Dividing your property when you split up (“Relationship property”)
Classifying and valuing relationship property
Relationship property and separate property
Property is divided into two categories, relationship property and separate property.
What is “relationship property”?
Relationship property is the property that must be divided between the parties when their relationship ends. Relationship property will usually include:
- family home and chattels (including the family car, household furniture and effects, and anything else owned by the family or used for family purposes). These are all usually considered relationship property regardless of who paid for them or when they were acquired
- family businesses and investments (the general rule is that any business used to produce family income and any savings or investments made out of family income are treated as relationship property)
- property owned jointly or in equal shares by the spouses or partners
- property acquired during the relationship
- property acquired in contemplation of the relationship and intended for common use or common benefit
- contributions to superannuation and insurance policies after the relationship began
- increases in the value of relationship property, or any income from it or any proceeds from selling it.
Note: Taonga and heirlooms are excluded from the definition of “family chattels” and so will usually be separate property rather than relationship property, but this will need to be decided on a case-by-case basis.
What is “separate property”?
Separate property is the property of each spouse or partner that is not relationship property. The general rule is that separate property remains the property of the spouse or partner who owns it and does not have to be divided according to relationship property law.
Separate property includes:
- property acquired by either spouse or partner while they are not living together as a couple
- property acquired out of separate property and any proceeds of sale of separate property
- increases in value of separate property, and income, interest or dividends earned from separate property
- property that a spouse or partner acquires from a third person by gift, inheritance, or because the spouse or partner is a beneficiary under a trust settled by a third person (unless this property gets mixed with relationship property).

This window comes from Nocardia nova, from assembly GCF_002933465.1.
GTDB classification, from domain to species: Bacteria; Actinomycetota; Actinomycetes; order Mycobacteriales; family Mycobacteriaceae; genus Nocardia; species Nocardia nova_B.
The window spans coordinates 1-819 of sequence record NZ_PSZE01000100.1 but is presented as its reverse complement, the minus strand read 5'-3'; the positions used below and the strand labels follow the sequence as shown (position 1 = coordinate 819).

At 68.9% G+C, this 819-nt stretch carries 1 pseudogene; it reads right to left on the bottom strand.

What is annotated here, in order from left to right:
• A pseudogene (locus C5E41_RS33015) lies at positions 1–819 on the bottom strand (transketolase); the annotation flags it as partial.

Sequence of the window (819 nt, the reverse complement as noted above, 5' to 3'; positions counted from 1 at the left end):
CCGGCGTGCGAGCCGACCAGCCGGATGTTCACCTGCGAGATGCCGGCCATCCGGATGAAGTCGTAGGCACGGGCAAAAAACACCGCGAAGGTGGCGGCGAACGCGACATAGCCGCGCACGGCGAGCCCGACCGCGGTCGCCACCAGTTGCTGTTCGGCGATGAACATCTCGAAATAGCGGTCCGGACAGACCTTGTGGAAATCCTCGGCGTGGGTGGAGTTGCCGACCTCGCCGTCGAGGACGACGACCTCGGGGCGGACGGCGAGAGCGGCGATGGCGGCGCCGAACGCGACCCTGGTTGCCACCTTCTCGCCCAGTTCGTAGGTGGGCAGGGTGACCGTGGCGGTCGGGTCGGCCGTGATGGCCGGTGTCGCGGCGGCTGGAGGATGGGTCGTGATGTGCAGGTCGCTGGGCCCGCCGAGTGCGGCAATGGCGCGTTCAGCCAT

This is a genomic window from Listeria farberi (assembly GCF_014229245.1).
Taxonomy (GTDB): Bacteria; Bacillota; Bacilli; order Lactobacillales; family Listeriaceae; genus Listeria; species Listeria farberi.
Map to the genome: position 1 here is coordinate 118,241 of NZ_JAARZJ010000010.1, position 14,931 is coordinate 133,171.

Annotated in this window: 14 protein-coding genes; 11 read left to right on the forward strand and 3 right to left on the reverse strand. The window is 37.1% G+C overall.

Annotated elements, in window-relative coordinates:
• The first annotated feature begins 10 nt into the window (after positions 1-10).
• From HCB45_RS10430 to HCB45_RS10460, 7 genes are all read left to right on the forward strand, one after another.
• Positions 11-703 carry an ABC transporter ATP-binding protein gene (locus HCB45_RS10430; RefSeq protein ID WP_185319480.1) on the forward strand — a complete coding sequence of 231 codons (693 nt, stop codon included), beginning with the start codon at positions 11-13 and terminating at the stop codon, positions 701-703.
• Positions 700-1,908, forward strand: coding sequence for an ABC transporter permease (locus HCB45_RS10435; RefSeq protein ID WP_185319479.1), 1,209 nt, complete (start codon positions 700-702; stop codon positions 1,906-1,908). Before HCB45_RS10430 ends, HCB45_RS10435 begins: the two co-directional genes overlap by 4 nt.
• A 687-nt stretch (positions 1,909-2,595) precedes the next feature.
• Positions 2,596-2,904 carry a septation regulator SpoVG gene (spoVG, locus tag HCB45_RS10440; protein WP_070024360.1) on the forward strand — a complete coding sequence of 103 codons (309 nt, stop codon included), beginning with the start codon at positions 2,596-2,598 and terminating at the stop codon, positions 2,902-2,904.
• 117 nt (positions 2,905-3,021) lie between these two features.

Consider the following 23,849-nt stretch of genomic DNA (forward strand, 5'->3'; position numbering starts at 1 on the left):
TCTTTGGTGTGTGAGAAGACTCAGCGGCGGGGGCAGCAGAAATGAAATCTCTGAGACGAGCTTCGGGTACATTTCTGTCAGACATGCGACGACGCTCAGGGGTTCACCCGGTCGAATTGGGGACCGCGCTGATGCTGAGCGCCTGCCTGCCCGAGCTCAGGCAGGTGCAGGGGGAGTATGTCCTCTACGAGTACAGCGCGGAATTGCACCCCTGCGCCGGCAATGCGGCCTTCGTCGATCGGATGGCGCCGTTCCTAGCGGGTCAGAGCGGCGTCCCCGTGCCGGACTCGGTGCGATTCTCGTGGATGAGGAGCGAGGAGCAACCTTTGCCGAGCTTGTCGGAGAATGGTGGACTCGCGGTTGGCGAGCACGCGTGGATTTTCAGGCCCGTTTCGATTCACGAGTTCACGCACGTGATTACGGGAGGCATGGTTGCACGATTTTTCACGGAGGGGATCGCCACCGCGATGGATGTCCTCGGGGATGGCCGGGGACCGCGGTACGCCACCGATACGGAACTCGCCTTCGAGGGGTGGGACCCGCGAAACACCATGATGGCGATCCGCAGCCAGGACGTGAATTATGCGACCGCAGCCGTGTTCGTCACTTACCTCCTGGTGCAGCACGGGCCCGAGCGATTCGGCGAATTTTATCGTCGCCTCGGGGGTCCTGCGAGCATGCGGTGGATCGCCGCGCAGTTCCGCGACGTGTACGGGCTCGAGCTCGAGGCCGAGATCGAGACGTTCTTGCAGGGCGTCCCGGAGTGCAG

Note: Gifts given by one spouse or partner to the other are not relationship property unless the gift is used for the benefit of both spouses or partners.
Can separate property become relationship property?
Separate property may become relationship property if it gets mixed with relationship property or used for family purposes. For example, separate property may become relationship property where it is used to acquire or improve relationship property.
Also, where the value of one spouse’s or partner’s separate property is increased by:
- the direct or indirect actions of the other spouse or partner, or
- the use of relationship property,
- then the increase in the value of the separate property is considered to be relationship property.
Debts are separated into two categories: personal debts and relationship debts.
Personal debts are the responsibility of the person who incurred them.
Relationship debts usually fall into one of the following categories:
- joint debts
- common enterprise (or joint business) debts
- debts incurred to acquire, improve, maintain or repair relationship property
- debts incurred for the benefit of both parties in managing the household
- debts incurred for bringing up children of the relationship.
The value of the relationship property that is available to be divided is the total value of the relationship property minus the relationship debts.
Note: Whether a student loan is a personal debt or a relationship debt will need to be decided on a case-by-case basis.
Valuing relationship property
How is the value of the relationship property worked out?
The general rule is that the property being divided under the Property (Relationships) Act is valued at the date of the court hearing. However, the court does have the discretion to set a different date for valuation if it thinks it is appropriate.
If there is any dispute about the value of property or household items, it is important for the parties to get independent valuations.